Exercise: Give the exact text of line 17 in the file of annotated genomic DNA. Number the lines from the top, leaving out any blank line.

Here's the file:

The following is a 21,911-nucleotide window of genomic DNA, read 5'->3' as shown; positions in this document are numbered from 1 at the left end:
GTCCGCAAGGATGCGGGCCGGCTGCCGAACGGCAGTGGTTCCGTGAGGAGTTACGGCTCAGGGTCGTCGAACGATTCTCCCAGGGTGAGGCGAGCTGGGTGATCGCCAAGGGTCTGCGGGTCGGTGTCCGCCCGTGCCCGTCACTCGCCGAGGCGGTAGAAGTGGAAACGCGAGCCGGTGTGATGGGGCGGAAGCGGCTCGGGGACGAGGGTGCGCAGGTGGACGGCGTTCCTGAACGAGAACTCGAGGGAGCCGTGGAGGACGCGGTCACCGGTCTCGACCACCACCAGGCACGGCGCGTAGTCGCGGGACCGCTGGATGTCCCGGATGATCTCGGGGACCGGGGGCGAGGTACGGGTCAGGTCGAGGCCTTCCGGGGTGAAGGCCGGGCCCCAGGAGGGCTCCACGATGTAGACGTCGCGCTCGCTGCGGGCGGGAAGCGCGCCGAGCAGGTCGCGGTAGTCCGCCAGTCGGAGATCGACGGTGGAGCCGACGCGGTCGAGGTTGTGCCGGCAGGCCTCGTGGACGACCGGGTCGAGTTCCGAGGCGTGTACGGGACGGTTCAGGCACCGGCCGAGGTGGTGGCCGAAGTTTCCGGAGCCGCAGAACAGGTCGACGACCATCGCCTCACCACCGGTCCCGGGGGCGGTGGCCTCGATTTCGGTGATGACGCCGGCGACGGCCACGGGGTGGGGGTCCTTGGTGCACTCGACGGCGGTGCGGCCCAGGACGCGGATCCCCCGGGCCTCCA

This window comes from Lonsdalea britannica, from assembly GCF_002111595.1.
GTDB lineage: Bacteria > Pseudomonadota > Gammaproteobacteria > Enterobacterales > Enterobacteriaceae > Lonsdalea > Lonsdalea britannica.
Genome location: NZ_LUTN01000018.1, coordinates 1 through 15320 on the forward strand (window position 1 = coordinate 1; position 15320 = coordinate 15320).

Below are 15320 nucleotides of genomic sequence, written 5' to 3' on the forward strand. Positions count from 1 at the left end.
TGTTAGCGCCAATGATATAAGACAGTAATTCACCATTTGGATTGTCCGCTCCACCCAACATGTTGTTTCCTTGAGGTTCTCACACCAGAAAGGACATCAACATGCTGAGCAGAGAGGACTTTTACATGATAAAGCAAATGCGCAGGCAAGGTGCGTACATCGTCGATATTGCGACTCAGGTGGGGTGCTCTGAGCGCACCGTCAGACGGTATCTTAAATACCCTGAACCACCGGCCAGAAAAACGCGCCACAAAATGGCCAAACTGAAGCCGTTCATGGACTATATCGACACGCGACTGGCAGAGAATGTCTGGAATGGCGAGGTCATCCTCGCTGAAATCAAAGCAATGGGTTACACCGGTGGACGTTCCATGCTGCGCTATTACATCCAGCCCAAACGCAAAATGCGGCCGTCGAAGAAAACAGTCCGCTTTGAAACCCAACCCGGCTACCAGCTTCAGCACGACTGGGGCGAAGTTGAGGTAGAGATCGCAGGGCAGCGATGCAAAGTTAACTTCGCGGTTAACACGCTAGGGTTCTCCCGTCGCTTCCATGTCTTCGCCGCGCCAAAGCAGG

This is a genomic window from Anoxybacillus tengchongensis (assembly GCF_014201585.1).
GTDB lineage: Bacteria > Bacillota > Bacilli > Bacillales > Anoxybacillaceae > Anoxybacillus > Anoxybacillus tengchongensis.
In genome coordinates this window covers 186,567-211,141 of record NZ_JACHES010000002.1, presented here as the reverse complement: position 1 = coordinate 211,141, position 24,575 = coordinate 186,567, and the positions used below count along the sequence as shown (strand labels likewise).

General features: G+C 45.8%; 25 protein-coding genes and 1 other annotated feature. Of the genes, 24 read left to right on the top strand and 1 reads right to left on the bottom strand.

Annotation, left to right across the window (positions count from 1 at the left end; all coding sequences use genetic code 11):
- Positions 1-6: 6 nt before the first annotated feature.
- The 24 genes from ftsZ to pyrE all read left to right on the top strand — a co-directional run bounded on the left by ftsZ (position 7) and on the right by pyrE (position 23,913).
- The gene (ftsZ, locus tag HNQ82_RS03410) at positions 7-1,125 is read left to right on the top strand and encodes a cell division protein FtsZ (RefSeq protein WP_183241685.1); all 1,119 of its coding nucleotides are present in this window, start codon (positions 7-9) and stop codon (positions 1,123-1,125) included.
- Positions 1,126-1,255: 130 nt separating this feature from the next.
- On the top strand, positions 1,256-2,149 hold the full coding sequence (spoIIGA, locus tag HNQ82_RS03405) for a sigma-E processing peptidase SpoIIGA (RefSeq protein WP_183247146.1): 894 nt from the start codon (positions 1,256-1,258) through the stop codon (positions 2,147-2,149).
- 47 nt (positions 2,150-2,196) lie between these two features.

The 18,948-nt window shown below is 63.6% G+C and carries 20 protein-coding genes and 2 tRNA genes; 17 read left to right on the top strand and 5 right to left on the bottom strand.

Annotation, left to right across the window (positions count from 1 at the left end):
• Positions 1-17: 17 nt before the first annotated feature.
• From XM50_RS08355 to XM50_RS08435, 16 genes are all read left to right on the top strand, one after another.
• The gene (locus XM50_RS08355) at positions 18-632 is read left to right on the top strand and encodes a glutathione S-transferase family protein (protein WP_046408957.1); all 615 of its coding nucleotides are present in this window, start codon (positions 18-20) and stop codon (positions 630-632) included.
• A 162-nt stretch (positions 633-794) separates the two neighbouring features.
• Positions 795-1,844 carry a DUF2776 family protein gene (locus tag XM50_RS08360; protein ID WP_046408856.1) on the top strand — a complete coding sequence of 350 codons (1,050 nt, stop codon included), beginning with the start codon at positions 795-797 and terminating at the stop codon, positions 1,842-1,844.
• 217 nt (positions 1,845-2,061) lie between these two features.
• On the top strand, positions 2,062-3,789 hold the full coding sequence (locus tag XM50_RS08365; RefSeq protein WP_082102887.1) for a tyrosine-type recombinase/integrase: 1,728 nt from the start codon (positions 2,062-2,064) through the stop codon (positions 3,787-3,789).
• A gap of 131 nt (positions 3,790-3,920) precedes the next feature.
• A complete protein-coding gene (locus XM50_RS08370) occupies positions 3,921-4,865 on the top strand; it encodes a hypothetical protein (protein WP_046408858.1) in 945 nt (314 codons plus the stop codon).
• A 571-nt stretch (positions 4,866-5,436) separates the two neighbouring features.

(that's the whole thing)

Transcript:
- On the top strand, positions 1,256-2,149 hold the full coding sequence (spoIIGA, locus tag HNQ82_RS03405) for a sigma-E processing peptidase SpoIIGA (RefSeq protein WP_183247146.1): 894 nt from the start codon (positions 1,256-1,258) through the stop codon (positions 2,147-2,149).